Harvard and MIT students disrupt recruitment event on ExxonMobil campus to protest Big Oil | New

About 30 Harvard and MIT students broke up an ExxonMobil recruitment event at MIT last Wednesday to protest the big oil companies’ contributions to climate change.

The event, held at MIT’s Earth and Planet Department, aimed to introduce students to internship and employment opportunities at the company. Following a similar disruption to Brown earlier this month, climate activists from Harvard and MIT held up posters, chanted and gave speeches, decrying what they see as ExxonMobil corruption.

Fossil Fuel Divest Harvard member Andrew K. Chu ’26 said he and about 30 other protesters physically blocked the recruiting presentation to stop the event.

ExxonMobil did not respond to a request for comment.

Saman de Silva ’26, who sang at the event, said the purpose of the disruption was to send the message to big oil companies that they “have no place on campus”.

MIT student Lyne-Nicole A. Odhiambo said educational institutions, like MIT, contradict their missions by inviting companies like ExxonMobil to their campuses.

“Universities should not lend our legitimacy to these kinds of businesses, let alone invite them to take advantage of the talents of our students,” Odhiambo said.

Welcoming companies like ExxonMobil to campus means “tolerating” the work of those companies, Chu said.

Harvard spokesman Jason A. Newton declined to comment on the protest. MIT spokespersons did not respond to a request for comment.

Sanaa M. Kahloon ’25, who spoke at the event, said major oil companies like Exxon have contributed to current disasters, such as the floods in Pakistan.

“The link was that Exxon and similar companies were actively harming Harvard and MIT students and their communities,” she said. “And that it’s unacceptable for Exxon to recruit the same students it harms.”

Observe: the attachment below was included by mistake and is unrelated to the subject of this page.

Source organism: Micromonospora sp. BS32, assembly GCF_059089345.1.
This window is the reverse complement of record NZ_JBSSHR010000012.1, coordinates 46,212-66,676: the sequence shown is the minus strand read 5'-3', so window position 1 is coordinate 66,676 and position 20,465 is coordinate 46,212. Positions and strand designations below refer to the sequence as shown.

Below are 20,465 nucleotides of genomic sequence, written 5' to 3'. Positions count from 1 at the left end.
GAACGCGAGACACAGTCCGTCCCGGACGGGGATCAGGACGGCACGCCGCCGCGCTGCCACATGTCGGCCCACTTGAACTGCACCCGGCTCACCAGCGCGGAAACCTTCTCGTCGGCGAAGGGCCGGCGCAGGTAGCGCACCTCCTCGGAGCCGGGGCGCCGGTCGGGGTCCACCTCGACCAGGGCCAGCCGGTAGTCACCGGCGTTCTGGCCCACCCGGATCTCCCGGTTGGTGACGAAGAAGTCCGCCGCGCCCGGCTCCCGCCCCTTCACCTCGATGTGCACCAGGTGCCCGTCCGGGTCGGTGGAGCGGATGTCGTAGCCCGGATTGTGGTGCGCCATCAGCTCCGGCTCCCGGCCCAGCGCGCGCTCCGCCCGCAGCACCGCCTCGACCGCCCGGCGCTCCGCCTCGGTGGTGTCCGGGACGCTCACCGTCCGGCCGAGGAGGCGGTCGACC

“Recruitment is just a symptom of a larger problem that our universities have and a culpability that universities have in continuing the climate crisis,” Kahloon added.

Following the disruption, ExxonMobil recruiters stopped their presentation and left.

Alexia G. Leclercq, a Harvard Graduate School of Education student who attended the protest, called the disruption “successful” and said she was glad recruiters were able to hear the start of the speeches.

“This is one of the strategies as part of our ongoing goal for Harvard to sever all ties with the fossil fuel industry,” she said.

de Silva said she believes ExxonMobil is using recruiting events to dishonestly rebrand its image.

“When Exxon comes on campus and says it’s recruiting students to change its brand, it had countless opportunities to do so. And yet they have always pushed for protections against renewable energy transitions,” he said. “We have to recognize the fact that Exxon is lying and the big oil lies.”

Chu said he thinks oil companies like ExxonMobil are trying to “profit from destroying our future.”

“They believe that they can continue to exploit the environment and contribute to the destruction of the environment, get away with it and allow this kind of narrative to spread on campus,” Chu said.

Michael R. Waxman ’25 said he joined the protest because he hopes to see universities give a “pedestal” to businesses that will contribute to a more sustainable future.

“There are so many talented young people who can contribute to a more sustainable world, and that’s not going to happen at Exxon,” Waxman said.

—Editor Christie K. Choi can be reached at [email protected]

—Editor Carrie Hsu can be reached at [email protected]

Comments are closed.